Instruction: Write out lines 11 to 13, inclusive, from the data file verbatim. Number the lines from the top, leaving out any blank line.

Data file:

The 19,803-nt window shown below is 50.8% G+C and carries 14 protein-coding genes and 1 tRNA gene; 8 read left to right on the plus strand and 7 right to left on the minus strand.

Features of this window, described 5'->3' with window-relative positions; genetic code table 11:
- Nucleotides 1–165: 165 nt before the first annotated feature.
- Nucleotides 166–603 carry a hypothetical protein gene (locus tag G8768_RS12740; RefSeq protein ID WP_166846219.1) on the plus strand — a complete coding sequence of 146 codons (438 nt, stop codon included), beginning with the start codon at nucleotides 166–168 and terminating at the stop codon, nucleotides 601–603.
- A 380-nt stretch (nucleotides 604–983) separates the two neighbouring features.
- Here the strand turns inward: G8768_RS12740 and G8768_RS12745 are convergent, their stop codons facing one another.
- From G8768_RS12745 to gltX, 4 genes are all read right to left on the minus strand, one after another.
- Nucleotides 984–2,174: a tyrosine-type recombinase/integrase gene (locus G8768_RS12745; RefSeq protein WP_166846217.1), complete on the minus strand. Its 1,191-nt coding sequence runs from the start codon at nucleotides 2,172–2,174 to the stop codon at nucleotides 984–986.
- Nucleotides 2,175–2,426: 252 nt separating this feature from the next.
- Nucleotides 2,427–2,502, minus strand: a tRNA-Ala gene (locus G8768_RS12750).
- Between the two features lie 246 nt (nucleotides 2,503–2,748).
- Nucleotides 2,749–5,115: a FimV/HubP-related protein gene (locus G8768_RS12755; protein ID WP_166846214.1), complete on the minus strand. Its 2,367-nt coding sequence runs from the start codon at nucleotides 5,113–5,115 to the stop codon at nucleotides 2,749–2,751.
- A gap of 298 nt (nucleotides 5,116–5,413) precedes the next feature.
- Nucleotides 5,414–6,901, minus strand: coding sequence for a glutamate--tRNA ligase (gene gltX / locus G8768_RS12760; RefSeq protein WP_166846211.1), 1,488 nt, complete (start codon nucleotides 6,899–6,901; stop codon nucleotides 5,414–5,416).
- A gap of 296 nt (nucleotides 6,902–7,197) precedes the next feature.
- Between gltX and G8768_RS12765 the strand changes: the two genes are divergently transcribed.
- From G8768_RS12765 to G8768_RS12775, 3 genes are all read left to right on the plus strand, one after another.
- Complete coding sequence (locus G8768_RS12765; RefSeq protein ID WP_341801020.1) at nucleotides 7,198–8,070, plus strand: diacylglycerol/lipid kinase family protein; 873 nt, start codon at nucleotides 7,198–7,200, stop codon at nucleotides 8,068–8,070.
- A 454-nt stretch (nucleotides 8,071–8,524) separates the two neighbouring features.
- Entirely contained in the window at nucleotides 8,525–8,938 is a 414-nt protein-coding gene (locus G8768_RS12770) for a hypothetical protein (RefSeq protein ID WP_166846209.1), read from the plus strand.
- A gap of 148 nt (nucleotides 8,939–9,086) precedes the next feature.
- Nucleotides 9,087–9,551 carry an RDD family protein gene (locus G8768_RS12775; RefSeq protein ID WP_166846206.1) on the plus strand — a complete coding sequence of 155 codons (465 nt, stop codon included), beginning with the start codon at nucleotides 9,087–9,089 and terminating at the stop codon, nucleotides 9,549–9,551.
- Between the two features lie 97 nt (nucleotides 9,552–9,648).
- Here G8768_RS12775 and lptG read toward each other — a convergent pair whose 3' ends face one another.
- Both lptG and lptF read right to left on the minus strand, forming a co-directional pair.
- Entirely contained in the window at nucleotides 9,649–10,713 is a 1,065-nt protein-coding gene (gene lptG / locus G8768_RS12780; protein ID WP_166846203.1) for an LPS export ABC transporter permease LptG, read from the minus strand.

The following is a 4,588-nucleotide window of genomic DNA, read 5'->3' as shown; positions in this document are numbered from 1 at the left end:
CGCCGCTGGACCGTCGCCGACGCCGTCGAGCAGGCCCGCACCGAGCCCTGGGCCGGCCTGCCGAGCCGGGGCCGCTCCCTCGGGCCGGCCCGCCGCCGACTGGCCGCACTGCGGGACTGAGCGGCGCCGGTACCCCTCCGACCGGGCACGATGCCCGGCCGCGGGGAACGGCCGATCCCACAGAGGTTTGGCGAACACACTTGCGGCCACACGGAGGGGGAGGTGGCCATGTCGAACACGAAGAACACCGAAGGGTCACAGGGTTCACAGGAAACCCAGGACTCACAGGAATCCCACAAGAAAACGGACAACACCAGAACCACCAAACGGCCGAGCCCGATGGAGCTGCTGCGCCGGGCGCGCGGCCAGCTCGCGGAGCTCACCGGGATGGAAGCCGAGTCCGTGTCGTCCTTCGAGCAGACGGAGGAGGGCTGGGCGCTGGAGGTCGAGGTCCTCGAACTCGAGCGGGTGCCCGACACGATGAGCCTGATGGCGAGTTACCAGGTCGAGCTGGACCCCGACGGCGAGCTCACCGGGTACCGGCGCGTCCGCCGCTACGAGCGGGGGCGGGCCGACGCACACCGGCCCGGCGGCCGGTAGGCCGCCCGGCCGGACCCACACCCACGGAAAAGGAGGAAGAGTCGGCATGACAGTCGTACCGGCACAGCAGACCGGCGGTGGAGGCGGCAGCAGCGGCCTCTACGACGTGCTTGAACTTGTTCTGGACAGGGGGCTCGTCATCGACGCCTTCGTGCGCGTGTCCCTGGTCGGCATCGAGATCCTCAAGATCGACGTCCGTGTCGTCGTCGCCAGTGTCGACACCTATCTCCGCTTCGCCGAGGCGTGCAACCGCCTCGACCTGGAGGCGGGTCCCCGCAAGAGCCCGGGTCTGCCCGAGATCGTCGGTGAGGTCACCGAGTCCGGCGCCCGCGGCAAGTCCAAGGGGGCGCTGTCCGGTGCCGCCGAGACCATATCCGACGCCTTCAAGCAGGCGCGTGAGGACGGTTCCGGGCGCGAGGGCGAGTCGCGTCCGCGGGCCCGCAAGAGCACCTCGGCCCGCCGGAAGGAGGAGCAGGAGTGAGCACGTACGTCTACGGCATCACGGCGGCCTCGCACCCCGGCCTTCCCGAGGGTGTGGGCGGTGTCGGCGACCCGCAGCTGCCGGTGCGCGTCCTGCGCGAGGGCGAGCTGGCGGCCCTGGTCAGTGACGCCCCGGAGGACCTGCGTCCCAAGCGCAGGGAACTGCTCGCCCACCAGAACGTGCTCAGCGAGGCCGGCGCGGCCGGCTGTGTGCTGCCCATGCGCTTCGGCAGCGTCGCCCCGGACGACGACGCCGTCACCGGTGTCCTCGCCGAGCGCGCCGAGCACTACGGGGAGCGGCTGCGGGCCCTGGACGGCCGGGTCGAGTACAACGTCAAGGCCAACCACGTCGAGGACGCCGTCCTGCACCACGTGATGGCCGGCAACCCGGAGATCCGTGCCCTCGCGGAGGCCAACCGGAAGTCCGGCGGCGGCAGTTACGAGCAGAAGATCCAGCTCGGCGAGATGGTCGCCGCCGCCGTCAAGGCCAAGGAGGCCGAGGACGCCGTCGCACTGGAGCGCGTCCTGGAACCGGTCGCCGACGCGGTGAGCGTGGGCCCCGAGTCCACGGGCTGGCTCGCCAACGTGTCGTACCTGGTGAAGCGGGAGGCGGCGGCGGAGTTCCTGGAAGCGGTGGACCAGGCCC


- Between the two features lie 246 nt (nucleotides 2,503–2,748).
- Nucleotides 2,749–5,115: a FimV/HubP-related protein gene (locus G8768_RS12755; protein ID WP_166846214.1), complete on the minus strand. Its 2,367-nt coding sequence runs from the start codon at nucleotides 5,113–5,115 to the stop codon at nucleotides 2,749–2,751.
- A gap of 298 nt (nucleotides 5,116–5,413) precedes the next feature.